The comparatively wealthy Hollywood film industry is, once again, fighting for hundreds of millions of your tax dollars, pitting California and Los Angeles against cross-country locales that are also giving up public incentives for the chance to host productions.
Politicians often fall over themselves in order to give your tax money to multi-billion-dollar media corporations despite these factors: Studies show the return is negligible; ultra-white Hollywood doesn't hire a workforce that even comes close to reflecting L.A. (or even America); and the industry appears to rely heavily on workers imported from out-of-state.
On top of all that, we have to wonder if the 1st Annual Location Managers Guild of America (LMGA) Awards in Beverly Hills is thumbing its nose at Californians:
The presenting sponsor for the awards honoring "the outstanding and creative contributions of location professionals in film, television and commercials" will be the "Greater Ft. Lauderdale/Broward Film Commission," according to a statement from the LMGA.
Actually it's the Greater Fort Lauderdale/Broward Office of Film & Entertainment, something you'd think the high-dollar publicists who represent the event might be able to get right.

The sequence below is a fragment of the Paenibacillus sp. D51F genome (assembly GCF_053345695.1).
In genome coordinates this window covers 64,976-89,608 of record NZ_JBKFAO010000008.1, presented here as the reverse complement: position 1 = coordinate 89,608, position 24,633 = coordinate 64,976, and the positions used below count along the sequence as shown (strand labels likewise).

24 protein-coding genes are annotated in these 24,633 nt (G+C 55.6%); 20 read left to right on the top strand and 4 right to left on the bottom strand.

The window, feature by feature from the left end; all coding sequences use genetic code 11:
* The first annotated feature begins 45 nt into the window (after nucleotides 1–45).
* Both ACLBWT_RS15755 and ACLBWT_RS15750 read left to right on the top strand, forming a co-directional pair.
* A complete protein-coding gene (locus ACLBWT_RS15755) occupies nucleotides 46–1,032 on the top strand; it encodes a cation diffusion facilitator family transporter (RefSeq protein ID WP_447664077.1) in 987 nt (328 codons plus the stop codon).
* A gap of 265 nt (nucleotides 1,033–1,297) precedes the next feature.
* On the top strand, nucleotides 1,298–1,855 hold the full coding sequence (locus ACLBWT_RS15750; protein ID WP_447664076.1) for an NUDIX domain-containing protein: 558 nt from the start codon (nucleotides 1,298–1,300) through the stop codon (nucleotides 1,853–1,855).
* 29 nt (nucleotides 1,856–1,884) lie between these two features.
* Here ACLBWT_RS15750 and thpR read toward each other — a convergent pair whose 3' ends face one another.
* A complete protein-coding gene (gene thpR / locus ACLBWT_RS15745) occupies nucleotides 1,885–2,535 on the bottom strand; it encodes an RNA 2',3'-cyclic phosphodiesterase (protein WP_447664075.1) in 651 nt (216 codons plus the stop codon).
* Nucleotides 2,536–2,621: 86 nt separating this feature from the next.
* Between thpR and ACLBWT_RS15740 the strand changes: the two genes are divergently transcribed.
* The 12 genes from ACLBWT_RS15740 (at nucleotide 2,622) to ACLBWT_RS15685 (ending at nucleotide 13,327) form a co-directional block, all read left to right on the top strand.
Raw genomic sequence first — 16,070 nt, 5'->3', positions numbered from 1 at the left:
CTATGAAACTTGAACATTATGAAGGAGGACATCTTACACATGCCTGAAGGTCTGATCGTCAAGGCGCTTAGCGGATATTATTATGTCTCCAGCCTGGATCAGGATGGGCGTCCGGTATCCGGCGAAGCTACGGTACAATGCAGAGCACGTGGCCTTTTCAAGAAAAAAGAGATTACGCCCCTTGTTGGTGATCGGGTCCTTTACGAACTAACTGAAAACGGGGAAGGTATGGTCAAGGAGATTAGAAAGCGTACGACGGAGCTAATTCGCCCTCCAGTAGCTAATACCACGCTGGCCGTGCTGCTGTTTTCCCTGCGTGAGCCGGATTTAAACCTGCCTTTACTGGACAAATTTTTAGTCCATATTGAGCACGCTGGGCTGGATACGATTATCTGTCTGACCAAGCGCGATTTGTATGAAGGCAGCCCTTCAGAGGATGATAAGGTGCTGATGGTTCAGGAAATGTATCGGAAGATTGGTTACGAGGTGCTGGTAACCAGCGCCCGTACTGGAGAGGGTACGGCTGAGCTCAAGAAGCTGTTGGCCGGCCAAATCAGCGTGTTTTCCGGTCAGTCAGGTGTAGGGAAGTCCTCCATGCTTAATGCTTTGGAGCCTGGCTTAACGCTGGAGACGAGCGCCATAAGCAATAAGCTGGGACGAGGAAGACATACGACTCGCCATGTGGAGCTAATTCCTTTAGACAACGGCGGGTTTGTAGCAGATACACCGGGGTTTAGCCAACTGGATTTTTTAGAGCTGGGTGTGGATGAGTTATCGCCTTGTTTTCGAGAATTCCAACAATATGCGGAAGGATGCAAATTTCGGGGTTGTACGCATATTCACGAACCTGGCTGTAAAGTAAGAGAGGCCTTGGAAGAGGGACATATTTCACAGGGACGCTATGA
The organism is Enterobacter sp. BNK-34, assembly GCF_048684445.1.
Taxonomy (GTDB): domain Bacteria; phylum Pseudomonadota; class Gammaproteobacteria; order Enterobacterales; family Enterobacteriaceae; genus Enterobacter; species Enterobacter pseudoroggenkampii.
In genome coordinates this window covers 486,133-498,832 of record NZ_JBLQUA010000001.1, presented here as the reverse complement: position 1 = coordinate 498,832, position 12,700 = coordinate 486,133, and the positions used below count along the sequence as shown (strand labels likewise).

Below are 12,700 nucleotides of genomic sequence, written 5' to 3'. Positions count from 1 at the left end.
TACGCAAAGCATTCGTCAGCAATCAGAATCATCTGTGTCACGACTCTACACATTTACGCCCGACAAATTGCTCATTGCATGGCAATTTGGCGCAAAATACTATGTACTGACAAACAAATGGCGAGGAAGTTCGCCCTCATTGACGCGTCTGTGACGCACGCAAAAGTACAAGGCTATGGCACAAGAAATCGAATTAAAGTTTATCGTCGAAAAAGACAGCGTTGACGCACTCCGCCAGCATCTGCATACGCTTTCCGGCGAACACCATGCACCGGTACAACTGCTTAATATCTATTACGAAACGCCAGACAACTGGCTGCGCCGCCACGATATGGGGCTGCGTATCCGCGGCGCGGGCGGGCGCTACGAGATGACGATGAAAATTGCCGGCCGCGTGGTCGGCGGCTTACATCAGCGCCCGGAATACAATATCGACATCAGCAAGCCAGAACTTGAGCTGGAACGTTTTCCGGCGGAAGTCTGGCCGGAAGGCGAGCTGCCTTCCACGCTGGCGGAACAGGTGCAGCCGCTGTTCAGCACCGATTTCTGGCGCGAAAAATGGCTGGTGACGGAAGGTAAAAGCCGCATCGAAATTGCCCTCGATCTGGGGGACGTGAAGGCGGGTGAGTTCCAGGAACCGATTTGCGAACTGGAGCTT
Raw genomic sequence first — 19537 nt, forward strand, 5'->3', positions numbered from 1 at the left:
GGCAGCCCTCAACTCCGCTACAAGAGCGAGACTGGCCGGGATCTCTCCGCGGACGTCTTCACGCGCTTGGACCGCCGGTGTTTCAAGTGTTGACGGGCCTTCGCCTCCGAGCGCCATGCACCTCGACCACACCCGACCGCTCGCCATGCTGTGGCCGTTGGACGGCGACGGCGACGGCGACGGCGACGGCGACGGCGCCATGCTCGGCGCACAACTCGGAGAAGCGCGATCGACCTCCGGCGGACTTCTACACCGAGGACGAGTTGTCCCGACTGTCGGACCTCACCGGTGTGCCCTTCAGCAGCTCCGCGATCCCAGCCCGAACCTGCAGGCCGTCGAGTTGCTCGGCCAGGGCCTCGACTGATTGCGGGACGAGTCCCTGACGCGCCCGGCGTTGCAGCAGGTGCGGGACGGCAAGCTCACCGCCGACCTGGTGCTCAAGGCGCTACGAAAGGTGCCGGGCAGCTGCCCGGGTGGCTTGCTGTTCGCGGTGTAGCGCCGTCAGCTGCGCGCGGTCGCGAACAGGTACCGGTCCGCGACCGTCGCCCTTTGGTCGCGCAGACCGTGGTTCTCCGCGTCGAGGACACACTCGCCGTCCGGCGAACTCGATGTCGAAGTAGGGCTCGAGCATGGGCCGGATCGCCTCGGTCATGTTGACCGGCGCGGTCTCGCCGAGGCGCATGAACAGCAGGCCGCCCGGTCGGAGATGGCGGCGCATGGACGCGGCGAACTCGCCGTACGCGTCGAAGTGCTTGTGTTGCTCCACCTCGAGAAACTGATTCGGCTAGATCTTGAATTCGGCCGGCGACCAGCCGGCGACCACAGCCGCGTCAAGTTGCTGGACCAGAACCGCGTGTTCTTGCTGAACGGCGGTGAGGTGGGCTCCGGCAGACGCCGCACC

Hosts were scheduled to include producer Jerry Weintraub of Oceans Eleven franchise fame, president Cheryl Boone Isaacs of the Academy Awards organization and, yes, Carlos Molinet of the Greater Fort Lauderdale/Broward Office of Film & Entertainment.
No, you're not invited.
Not only that, but the March 29 red-carpet shindig at the Writers Guild Theater is sponsored, in part, by the Montana Film Office, the North Carolina Visitors Bureau, and the Wyoming Film Office.
So the chief of the Academy Awards is going endorse an event that celebrates sending jobs out of state?
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We understand that this is about location, location, location. In Hollywood, that's often defined as out of town (if not off the lot).
But we asked a publicist for the awards show if the LMGA folks weren't just a little concerned about so-called runaway production, or at least about appearances at a time when Hollywood is begging for our hard-earned money in a Great Recession-wary Los Angeles.
She didn't want to speak about it on the record.